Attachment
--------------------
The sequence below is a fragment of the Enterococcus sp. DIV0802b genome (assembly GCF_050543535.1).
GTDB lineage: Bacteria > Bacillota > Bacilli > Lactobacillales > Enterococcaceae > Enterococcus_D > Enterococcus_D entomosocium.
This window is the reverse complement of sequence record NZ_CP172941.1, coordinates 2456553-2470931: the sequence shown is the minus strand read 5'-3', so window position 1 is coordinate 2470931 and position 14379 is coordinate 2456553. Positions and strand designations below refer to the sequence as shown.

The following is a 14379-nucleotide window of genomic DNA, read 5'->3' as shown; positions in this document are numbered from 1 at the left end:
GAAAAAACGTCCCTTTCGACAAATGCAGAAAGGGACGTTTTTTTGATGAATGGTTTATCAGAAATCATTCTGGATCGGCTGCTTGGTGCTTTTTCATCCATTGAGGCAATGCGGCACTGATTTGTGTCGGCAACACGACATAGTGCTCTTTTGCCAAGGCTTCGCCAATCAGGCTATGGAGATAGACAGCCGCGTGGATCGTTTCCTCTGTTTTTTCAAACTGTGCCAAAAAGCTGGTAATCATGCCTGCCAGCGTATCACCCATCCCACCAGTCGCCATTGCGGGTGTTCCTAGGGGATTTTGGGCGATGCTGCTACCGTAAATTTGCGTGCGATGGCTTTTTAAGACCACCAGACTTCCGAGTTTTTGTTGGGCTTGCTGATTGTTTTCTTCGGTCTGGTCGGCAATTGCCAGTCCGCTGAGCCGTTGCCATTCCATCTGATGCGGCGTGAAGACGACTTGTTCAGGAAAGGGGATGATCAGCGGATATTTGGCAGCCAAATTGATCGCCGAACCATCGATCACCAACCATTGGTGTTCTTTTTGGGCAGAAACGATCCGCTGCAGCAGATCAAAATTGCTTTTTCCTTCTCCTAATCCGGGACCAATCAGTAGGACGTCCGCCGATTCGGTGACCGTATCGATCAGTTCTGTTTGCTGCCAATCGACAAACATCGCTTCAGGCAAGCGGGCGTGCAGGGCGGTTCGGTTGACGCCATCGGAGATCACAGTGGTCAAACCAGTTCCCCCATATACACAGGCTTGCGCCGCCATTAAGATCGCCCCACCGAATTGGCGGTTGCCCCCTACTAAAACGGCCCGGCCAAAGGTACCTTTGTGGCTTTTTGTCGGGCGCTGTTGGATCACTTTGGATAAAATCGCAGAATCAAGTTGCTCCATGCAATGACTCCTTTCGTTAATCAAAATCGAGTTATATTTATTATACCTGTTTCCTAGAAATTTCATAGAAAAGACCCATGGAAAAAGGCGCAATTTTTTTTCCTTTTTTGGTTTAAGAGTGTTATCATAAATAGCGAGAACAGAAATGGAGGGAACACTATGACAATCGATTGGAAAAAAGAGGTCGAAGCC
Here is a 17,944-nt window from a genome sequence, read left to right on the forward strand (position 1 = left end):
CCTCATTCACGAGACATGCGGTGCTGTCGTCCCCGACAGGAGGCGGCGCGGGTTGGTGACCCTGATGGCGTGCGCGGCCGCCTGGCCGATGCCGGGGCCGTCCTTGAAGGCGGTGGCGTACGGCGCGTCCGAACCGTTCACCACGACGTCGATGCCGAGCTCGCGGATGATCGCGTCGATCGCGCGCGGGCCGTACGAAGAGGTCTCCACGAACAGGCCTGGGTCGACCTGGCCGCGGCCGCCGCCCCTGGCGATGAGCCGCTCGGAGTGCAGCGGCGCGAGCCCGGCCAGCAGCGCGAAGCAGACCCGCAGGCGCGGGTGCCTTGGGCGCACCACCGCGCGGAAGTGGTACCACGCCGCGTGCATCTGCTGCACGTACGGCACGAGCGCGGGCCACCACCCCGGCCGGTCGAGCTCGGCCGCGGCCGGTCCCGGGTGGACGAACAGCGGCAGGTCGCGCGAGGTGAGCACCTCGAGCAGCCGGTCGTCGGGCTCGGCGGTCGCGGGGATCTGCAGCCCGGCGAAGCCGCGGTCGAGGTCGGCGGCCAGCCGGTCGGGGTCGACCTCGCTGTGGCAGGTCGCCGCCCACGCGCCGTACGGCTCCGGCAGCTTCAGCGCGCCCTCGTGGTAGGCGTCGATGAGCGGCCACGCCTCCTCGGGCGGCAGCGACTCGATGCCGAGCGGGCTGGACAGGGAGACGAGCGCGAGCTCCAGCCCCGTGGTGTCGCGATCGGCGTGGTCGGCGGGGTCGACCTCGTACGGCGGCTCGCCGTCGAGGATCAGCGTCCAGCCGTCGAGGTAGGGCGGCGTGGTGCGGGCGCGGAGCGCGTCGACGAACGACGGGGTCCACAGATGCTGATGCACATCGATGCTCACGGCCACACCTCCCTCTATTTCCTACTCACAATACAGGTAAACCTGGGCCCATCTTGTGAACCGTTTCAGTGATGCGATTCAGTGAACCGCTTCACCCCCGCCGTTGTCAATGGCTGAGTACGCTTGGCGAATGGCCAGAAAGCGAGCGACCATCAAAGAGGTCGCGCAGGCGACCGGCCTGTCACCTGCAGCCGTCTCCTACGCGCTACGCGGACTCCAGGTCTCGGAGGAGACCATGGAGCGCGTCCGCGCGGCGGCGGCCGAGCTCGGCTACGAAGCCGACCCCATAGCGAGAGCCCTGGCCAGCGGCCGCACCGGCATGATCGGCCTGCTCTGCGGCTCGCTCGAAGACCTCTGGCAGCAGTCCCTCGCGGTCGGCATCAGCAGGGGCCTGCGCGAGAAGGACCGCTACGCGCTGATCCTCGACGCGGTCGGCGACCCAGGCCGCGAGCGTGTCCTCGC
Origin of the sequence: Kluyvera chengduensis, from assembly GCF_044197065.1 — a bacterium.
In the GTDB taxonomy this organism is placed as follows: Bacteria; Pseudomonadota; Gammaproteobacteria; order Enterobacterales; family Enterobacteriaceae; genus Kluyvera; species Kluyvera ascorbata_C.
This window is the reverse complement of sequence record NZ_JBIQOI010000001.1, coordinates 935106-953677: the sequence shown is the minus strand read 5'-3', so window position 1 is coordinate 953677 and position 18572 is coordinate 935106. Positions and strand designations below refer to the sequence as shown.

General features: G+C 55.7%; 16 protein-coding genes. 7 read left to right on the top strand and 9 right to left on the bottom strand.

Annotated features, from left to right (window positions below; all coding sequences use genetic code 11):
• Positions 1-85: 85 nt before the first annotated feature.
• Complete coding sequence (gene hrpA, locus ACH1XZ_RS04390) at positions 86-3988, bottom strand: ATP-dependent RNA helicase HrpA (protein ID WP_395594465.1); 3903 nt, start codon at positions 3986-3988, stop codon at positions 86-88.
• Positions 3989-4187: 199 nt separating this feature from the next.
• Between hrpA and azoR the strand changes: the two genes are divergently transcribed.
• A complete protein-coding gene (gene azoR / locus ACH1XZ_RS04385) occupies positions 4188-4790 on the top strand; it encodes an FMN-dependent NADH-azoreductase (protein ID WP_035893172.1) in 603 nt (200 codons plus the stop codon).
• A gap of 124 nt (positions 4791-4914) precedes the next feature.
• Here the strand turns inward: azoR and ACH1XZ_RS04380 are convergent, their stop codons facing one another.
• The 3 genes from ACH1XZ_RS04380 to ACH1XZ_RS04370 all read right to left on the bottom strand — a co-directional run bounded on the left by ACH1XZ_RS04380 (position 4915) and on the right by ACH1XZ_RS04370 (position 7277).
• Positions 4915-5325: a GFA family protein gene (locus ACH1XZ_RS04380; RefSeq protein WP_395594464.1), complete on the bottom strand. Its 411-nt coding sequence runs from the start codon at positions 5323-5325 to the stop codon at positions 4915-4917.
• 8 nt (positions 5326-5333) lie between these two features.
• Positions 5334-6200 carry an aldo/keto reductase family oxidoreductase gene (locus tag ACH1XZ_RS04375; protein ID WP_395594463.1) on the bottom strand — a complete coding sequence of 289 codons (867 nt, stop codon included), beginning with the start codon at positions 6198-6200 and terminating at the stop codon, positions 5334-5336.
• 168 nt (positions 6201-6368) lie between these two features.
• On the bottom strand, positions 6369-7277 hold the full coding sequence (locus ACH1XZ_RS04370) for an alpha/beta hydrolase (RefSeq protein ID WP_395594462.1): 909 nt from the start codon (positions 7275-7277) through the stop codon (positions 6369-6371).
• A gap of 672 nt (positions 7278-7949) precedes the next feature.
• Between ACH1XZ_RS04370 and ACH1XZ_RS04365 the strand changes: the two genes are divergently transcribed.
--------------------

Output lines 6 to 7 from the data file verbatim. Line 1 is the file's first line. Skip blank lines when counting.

Here is a 17,944-nt window from a genome sequence, read left to right on the forward strand (position 1 = left end):
CCTCATTCACGAGACATGCGGTGCTGTCGTCCCCGACAGGAGGCGGCGCGGGTTGGTGACCCTGATGGCGTGCGCGGCCGCCTGGCCGATGCCGGGGCCGTCCTTGAAGGCGGTGGCGTACGGCGCGTCCGAACCGTTCACCACGACGTCGATGCCGAGCTCGCGGATGATCGCGTCGATCGCGCGCGGGCCGTACGAAGAGGTCTCCACGAACAGGCCTGGGTCGACCTGGCCGCGGCCGCCGCCCCTGGCGATGAGCCGCTCGGAGTGCAGCGGCGCGAGCCCGGCCAGCAGCGCGAAGCAGACCCGCAGGCGCGGGTGCCTTGGGCGCACCACCGCGCGGAAGTGGTACCACGCCGCGTGCATCTGCTGCACGTACGGCACGAGCGCGGGCCACCACCCCGGCCGGTCGAGCTCGGCCGCGGCCGGTCCCGGGTGGACGAACAGCGGCAGGTCGCGCGAGGTGAGCACCTCGAGCAGCCGGTCGTCGGGCTCGGCGGTCGCGGGGATCTGCAGCCCGGCGAAGCCGCGGTCGAGGTCGGCGGCCAGCCGGTCGGGGTCGACCTCGCTGTGGCAGGTCGCCGCCCACGCGCCGTACGGCTCCGGCAGCTTCAGCGCGCCCTCGTGGTAGGCGTCGATGAGCGGCCACGCCTCCTCGGGCGGCAGCGACTCGATGCCGAGCGGGCTGGACAGGGAGACGAGCGCGAGCTCCAGCCCCGTGGTGTCGCGATCGGCGTGGTCGGCGGGGTCGACCTCGTACGGCGGCTCGCCGTCGAGGATCAGCGTCCAGCCGTCGAGGTAGGGCGGCGTGGTGCGGGCGCGGAGCGCGTCGACGAACGACGGGGTCCACAGATGCTGATGCACATCGATGCTCACGGCCACACCTCCCTCTATTTCCTACTCACAATACAGGTAAACCTGGGCCCATCTTGTGAACCGTTTCAGTGATGCGATTCAGTGAACCGCTTCACCCCCGCCGTTGTCAATGGCTGAGTACGCTTGGCGAATGGCCAGAAAGCGAGCGACCATCAAAGAGGTCGCGCAGGCGACCGGCCTGTCACCTGCAGCCGTCTCCTACGCGCTACGCGGACTCCAGGTCTCGGAGGAGACCATGGAGCGCGTCCGCGCGGCGGCGGCCGAGCTCGGCTACGAAGCCGACCCCATAGCGAGAGCCCTGGCCAGCGGCCGCACCGGCATGATCGGCCTGCTCTGCGGCTCGCTCGAAGACCTCTGGCAGCAGTCCCTCGCGGTCGGCATCAGCAGGGGCCTGCGCGAGAAGGACCGCTACGCGCTGATCCTCGACGCGGTCGGCGACCCAGGCCGCGAGCGTGTCCTCGC